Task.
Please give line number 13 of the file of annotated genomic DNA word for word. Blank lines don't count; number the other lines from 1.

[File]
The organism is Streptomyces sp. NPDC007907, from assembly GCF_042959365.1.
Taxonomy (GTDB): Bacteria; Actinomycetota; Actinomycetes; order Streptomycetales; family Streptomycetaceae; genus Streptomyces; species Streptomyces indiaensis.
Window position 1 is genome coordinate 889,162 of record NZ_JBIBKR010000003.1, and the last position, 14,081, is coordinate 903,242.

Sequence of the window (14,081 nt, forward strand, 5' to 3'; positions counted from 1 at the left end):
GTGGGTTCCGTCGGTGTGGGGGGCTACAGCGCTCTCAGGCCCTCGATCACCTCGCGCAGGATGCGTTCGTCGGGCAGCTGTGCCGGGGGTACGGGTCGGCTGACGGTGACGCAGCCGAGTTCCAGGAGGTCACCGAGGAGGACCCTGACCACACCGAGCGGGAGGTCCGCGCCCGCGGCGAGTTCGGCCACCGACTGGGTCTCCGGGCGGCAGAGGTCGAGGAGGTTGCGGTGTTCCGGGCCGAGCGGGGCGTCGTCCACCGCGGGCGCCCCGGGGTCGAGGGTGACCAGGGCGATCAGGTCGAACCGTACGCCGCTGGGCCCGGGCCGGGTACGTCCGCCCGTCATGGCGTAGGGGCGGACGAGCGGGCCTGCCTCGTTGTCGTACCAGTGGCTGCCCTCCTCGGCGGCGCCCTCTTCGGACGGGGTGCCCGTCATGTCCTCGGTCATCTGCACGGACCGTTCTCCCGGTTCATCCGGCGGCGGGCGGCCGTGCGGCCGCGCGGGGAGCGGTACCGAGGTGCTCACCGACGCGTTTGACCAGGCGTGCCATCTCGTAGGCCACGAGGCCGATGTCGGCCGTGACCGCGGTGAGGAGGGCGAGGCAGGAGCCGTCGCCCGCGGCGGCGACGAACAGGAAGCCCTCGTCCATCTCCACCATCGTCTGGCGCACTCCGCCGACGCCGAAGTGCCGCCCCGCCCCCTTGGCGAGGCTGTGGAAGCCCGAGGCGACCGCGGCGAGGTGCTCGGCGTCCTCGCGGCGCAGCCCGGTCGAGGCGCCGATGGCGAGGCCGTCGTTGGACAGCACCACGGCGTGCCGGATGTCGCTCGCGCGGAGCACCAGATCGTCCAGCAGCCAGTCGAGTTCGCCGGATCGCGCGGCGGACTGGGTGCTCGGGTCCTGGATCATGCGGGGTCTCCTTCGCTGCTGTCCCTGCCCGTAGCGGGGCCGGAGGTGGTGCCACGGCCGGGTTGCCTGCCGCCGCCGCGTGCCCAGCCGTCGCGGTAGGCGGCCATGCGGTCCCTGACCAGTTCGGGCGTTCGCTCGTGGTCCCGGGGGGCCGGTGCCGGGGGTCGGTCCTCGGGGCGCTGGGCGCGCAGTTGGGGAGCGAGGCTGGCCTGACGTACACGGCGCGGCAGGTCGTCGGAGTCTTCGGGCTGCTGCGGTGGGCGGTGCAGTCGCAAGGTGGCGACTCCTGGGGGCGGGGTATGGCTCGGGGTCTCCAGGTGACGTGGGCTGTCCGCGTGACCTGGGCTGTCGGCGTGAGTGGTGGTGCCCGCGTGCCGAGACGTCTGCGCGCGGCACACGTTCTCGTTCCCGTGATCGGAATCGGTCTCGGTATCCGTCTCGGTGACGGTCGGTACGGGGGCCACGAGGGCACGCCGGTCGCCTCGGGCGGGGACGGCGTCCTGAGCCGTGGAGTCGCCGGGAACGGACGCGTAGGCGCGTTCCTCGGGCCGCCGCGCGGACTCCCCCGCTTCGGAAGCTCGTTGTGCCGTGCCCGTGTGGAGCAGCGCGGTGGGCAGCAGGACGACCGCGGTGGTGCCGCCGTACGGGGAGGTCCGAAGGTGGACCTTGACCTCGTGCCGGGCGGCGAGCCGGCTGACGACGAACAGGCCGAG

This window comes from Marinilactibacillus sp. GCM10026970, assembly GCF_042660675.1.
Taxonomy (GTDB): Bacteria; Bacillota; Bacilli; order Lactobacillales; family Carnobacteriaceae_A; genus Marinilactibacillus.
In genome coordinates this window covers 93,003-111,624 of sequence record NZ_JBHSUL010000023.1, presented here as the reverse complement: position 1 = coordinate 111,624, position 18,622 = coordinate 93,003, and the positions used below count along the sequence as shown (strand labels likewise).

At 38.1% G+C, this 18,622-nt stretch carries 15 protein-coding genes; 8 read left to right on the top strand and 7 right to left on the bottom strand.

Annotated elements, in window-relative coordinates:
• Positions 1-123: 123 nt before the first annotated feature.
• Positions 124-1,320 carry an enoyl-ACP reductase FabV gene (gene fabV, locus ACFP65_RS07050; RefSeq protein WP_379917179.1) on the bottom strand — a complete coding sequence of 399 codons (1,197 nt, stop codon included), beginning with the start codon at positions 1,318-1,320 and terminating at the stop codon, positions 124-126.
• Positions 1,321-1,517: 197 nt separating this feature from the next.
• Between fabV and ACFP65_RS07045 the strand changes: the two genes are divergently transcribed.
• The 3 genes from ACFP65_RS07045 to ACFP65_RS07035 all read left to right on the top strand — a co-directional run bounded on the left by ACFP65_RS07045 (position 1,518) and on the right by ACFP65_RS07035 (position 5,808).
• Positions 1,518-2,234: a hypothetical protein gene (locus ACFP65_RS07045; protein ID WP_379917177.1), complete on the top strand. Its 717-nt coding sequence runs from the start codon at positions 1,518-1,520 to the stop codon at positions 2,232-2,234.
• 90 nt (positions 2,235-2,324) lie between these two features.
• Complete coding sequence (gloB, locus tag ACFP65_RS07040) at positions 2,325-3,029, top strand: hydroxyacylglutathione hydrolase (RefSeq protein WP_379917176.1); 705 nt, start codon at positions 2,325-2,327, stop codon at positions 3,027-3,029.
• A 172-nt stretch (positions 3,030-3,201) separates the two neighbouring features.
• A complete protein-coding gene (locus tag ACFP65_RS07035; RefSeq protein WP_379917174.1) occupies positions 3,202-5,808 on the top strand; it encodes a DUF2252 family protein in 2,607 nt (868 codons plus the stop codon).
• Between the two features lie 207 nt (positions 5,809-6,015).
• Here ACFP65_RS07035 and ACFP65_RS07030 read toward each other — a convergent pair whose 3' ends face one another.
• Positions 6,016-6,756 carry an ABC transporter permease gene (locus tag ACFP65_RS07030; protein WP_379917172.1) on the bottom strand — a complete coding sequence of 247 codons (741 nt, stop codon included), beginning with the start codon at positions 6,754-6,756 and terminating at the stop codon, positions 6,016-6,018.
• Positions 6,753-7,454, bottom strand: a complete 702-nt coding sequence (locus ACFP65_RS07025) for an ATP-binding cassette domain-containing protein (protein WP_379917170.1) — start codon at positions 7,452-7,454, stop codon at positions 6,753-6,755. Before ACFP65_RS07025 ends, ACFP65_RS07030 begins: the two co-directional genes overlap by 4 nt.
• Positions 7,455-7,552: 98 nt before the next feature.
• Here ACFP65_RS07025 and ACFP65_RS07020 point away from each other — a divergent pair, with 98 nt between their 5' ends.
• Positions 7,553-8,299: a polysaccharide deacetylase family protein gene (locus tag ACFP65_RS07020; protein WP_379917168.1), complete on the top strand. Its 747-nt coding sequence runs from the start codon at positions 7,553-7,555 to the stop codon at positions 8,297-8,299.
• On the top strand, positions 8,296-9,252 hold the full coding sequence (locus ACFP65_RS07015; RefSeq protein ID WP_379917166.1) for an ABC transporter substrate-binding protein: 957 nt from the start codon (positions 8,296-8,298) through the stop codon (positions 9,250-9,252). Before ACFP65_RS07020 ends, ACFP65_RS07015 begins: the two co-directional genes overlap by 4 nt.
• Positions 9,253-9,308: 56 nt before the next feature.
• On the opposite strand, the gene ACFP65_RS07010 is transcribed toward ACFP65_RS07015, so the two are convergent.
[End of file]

• Positions 1,321-1,517: 197 nt separating this feature from the next.